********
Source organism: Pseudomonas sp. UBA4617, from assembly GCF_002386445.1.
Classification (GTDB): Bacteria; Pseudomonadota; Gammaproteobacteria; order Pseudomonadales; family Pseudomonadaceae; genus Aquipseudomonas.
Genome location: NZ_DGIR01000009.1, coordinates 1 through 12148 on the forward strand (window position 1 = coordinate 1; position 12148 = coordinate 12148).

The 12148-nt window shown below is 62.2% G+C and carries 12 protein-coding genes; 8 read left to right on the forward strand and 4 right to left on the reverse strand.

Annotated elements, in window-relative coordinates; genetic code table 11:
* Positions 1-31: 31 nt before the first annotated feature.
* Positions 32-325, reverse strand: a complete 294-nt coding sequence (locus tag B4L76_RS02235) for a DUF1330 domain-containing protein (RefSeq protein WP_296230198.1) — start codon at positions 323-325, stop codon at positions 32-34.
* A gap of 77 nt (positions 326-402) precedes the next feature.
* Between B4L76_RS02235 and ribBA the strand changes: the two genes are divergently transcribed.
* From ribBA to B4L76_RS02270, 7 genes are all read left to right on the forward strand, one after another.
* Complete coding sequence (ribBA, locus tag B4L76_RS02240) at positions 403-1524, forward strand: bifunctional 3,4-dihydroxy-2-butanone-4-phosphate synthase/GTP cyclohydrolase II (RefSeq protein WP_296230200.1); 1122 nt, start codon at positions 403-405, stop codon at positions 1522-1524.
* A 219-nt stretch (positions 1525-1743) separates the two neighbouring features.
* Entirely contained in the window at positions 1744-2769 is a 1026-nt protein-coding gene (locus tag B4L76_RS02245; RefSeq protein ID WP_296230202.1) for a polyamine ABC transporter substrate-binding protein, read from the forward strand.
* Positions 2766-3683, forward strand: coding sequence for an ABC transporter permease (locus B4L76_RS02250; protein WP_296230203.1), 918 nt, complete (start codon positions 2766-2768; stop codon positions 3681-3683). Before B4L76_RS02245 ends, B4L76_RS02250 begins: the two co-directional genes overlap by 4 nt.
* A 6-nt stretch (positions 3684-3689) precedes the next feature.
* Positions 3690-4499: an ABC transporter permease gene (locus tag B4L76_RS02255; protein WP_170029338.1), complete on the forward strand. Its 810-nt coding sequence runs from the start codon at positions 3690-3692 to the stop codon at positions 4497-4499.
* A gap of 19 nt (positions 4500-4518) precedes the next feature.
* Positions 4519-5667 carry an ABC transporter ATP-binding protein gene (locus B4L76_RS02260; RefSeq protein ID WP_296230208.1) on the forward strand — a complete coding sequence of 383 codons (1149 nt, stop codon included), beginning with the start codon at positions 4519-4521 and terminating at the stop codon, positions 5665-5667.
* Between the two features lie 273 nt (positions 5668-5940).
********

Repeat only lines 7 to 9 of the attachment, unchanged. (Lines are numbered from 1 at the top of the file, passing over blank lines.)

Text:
* Positions 32-325, reverse strand: a complete 294-nt coding sequence (locus tag B4L76_RS02235) for a DUF1330 domain-containing protein (RefSeq protein WP_296230198.1) — start codon at positions 323-325, stop codon at positions 32-34.
* A gap of 77 nt (positions 326-402) precedes the next feature.
* Between B4L76_RS02235 and ribBA the strand changes: the two genes are divergently transcribed.